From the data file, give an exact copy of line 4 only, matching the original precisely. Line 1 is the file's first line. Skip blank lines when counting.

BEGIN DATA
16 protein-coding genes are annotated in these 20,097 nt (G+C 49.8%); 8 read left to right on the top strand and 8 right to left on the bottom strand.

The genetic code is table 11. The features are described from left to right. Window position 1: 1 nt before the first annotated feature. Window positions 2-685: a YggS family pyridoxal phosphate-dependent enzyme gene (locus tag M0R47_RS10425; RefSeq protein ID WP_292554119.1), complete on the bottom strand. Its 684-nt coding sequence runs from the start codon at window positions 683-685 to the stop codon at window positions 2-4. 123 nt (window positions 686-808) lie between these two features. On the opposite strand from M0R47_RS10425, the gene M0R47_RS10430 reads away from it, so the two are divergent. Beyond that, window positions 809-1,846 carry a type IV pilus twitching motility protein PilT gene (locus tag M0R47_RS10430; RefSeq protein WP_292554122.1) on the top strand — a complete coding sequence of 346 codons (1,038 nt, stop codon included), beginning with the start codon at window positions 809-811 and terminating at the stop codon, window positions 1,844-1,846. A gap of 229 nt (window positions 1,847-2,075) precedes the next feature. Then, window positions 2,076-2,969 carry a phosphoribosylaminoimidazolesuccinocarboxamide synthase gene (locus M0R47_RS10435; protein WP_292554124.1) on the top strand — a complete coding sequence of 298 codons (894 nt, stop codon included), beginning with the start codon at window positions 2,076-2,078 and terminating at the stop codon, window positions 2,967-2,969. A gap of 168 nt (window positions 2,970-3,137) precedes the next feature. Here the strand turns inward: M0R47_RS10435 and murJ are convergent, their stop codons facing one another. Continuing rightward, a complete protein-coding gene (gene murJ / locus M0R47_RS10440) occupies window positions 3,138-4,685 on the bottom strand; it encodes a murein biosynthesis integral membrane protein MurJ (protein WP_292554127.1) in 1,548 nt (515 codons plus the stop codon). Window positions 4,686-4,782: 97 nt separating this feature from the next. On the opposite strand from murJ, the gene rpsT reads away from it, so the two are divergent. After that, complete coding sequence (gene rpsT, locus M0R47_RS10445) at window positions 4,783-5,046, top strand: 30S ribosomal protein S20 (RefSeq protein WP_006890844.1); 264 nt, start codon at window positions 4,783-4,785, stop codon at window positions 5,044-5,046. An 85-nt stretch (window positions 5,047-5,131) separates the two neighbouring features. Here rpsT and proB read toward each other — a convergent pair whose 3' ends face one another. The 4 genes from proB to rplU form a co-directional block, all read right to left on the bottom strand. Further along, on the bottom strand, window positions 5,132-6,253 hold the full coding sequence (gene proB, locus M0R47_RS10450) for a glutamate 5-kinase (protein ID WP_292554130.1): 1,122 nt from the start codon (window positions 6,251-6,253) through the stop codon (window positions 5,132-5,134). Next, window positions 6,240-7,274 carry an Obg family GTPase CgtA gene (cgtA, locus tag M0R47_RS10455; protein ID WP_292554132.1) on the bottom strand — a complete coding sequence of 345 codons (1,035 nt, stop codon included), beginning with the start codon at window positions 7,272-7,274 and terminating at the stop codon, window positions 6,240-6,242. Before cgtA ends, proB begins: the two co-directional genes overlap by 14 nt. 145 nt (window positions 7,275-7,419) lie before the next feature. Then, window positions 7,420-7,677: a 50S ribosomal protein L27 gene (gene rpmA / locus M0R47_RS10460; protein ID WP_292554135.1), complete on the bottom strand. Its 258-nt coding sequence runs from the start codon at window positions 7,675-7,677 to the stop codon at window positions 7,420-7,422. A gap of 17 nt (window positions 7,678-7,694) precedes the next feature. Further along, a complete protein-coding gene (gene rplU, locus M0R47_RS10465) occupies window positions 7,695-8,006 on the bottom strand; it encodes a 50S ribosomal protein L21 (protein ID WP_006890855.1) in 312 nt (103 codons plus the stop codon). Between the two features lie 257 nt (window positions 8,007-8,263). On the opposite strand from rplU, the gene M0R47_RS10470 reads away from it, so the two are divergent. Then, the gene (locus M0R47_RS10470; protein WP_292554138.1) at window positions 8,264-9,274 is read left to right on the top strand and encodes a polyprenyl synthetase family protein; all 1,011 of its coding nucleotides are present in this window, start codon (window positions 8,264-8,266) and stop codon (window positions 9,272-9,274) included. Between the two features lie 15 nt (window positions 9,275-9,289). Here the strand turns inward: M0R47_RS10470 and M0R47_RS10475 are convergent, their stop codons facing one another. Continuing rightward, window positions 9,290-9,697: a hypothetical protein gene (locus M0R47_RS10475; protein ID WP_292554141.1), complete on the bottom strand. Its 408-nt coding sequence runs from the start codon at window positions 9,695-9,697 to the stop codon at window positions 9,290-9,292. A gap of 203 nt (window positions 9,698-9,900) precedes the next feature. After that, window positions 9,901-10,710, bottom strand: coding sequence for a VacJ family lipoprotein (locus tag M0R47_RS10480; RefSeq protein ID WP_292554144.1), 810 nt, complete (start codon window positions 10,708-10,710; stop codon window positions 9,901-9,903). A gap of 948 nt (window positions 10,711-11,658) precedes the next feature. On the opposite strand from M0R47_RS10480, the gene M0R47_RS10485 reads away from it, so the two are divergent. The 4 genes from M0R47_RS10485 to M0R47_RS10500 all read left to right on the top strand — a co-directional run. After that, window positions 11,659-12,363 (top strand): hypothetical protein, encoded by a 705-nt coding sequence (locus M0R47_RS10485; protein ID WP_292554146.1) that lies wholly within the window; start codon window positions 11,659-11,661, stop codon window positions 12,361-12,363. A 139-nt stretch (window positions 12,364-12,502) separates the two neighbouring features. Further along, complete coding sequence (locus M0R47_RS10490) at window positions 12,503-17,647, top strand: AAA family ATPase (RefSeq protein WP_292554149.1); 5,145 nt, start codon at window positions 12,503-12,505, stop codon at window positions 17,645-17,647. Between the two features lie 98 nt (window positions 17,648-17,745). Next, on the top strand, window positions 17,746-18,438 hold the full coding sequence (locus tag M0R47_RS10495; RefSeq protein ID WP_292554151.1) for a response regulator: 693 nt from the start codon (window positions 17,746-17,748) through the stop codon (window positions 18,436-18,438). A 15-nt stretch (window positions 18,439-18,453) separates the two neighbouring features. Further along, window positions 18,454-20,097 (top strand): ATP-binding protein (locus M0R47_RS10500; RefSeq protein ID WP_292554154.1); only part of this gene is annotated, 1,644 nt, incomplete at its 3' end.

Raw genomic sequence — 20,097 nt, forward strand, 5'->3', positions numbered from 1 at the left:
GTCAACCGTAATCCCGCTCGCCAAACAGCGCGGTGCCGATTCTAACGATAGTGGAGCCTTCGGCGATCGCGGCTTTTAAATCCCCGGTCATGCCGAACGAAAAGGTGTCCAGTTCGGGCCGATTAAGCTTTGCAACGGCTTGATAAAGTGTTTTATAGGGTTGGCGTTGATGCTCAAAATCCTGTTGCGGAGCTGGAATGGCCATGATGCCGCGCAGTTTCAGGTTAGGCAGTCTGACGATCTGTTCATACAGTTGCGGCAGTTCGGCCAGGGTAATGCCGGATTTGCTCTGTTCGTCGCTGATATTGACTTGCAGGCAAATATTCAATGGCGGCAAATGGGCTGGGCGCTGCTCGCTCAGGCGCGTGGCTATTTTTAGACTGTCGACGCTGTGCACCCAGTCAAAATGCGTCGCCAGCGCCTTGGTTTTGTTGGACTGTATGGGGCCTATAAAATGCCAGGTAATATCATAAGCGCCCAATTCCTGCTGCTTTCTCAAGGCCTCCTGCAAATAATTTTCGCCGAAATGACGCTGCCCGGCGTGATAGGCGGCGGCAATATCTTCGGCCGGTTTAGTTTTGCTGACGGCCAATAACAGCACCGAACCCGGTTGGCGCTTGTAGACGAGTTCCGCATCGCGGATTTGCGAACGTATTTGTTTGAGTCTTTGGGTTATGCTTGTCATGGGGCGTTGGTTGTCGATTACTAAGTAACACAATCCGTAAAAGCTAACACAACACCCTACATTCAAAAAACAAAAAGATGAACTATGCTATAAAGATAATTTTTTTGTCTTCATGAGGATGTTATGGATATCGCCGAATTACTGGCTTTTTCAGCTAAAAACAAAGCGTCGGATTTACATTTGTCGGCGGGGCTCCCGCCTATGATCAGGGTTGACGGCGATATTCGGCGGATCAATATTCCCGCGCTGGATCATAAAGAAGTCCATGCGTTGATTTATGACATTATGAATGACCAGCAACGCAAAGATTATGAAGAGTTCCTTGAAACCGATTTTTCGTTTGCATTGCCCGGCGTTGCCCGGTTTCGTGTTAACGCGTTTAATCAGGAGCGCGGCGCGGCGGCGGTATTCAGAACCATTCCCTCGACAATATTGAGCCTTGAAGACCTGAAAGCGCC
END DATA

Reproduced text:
GTCAACCGTAATCCCGCTCGCCAAACAGCGCGGTGCCGATTCTAACGATAGTGGAGCCTTCGGCGATCGCGGCTTTTAAATCCCCGGTCATGCCGAACGAAAAGGTGTCCAGTTCGGGCCGATTAAGCTTTGCAACGGCTTGATAAAGTGTTTTATAGGGTTGGCGTTGATGCTCAAAATCCTGTTGCGGAGCTGGAATGGCCATGATGCCGCGCAGTTTCAGGTTAGGCAGTCTGACGATCTGTTCATACAGTTGCGGCAGTTCGGCCAGGGTAATGCCGGATTTGCTCTGTTCGTCGCTGATATTGACTTGCAGGCAAATATTCAATGGCGGCAAATGGGCTGGGCGCTGCTCGCTCAGGCGCGTGGCTATTTTTAGACTGTCGACGCTGTGCACCCAGTCAAAATGCGTCGCCAGCGCCTTGGTTTTGTTGGACTGTATGGGGCCTATAAAATGCCAGGTAATATCATAAGCGCCCAATTCCTGCTGCTTTCTCAAGGCCTCCTGCAAATAATTTTCGCCGAAATGACGCTGCCCGGCGTGATAGGCGGCGGCAATATCTTCGGCCGGTTTAGTTTTGCTGACGGCCAATAACAGCACCGAACCCGGTTGGCGCTTGTAGACGAGTTCCGCATCGCGGATTTGCGAACGTATTTGTTTGAGTCTTTGGGTTATGCTTGTCATGGGGCGTTGGTTGTCGATTACTAAGTAACACAATCCGTAAAAGCTAACACAACACCCTACATTCAAAAAACAAAAAGATGAACTATGCTATAAAGATAATTTTTTTGTCTTCATGAGGATGTTATGGATATCGCCGAATTACTGGCTTTTTCAGCTAAAAACAAAGCGTCGGATTTACATTTGTCGGCGGGGCTCCCGCCTATGATCAGGGTTGACGGCGATATTCGGCGGATCAATATTCCCGCGCTGGATCATAAAGAAGTCCATGCGTTGATTTATGACATTATGAATGACCAGCAACGCAAAGATTATGAAGAGTTCCTTGAAACCGATTTTTCGTTTGCATTGCCCGGCGTTGCCCGGTTTCGTGTTAACGCGTTTAATCAGGAGCGCGGCGCGGCGGCGGTATTCAGAACCATTCCCTCGACAATATTGAGCCTTGAAGACCTGAAAGCGCC